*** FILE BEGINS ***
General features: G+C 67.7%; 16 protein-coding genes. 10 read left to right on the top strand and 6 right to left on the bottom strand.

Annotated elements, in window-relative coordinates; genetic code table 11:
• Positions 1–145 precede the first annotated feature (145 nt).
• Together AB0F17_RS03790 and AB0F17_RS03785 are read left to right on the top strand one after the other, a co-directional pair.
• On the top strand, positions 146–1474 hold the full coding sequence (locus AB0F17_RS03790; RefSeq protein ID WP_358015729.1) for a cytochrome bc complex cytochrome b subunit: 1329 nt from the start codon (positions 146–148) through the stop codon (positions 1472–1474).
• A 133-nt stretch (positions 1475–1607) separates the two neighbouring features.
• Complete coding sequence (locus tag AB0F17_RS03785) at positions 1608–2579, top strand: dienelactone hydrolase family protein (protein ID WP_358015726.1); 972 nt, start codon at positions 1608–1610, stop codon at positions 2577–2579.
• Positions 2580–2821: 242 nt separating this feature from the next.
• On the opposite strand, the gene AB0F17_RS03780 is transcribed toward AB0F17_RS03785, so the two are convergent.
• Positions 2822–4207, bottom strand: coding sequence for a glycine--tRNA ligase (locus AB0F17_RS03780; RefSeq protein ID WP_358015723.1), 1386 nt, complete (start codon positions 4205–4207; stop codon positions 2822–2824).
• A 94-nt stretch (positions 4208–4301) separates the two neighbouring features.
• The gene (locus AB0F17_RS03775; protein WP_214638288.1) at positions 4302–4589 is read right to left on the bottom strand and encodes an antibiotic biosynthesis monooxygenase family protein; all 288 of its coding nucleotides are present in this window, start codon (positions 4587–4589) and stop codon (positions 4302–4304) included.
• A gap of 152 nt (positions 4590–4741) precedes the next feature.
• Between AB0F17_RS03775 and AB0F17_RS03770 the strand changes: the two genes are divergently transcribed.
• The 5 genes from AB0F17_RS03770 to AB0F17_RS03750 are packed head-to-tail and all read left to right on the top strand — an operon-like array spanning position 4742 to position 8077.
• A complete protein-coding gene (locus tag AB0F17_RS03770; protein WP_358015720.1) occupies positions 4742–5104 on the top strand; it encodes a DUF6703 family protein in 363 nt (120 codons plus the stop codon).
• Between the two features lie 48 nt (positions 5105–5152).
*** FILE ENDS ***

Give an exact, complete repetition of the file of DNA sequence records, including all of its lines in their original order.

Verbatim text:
General features: G+C 67.7%; 16 protein-coding genes. 10 read left to right on the top strand and 6 right to left on the bottom strand.

Annotated elements, in window-relative coordinates; genetic code table 11:
• Positions 1–145 precede the first annotated feature (145 nt).
• Together AB0F17_RS03790 and AB0F17_RS03785 are read left to right on the top strand one after the other, a co-directional pair.
• On the top strand, positions 146–1474 hold the full coding sequence (locus AB0F17_RS03790; RefSeq protein ID WP_358015729.1) for a cytochrome bc complex cytochrome b subunit: 1329 nt from the start codon (positions 146–148) through the stop codon (positions 1472–1474).
• A 133-nt stretch (positions 1475–1607) separates the two neighbouring features.
• Complete coding sequence (locus tag AB0F17_RS03785) at positions 1608–2579, top strand: dienelactone hydrolase family protein (protein ID WP_358015726.1); 972 nt, start codon at positions 1608–1610, stop codon at positions 2577–2579.
• Positions 2580–2821: 242 nt separating this feature from the next.
• On the opposite strand, the gene AB0F17_RS03780 is transcribed toward AB0F17_RS03785, so the two are convergent.
• Positions 2822–4207, bottom strand: coding sequence for a glycine--tRNA ligase (locus AB0F17_RS03780; RefSeq protein ID WP_358015723.1), 1386 nt, complete (start codon positions 4205–4207; stop codon positions 2822–2824).
• A 94-nt stretch (positions 4208–4301) separates the two neighbouring features.
• The gene (locus AB0F17_RS03775; protein WP_214638288.1) at positions 4302–4589 is read right to left on the bottom strand and encodes an antibiotic biosynthesis monooxygenase family protein; all 288 of its coding nucleotides are present in this window, start codon (positions 4587–4589) and stop codon (positions 4302–4304) included.
• A gap of 152 nt (positions 4590–4741) precedes the next feature.
• Between AB0F17_RS03775 and AB0F17_RS03770 the strand changes: the two genes are divergently transcribed.
• The 5 genes from AB0F17_RS03770 to AB0F17_RS03750 are packed head-to-tail and all read left to right on the top strand — an operon-like array spanning position 4742 to position 8077.
• A complete protein-coding gene (locus tag AB0F17_RS03770; protein WP_358015720.1) occupies positions 4742–5104 on the top strand; it encodes a DUF6703 family protein in 363 nt (120 codons plus the stop codon).
• Between the two features lie 48 nt (positions 5105–5152).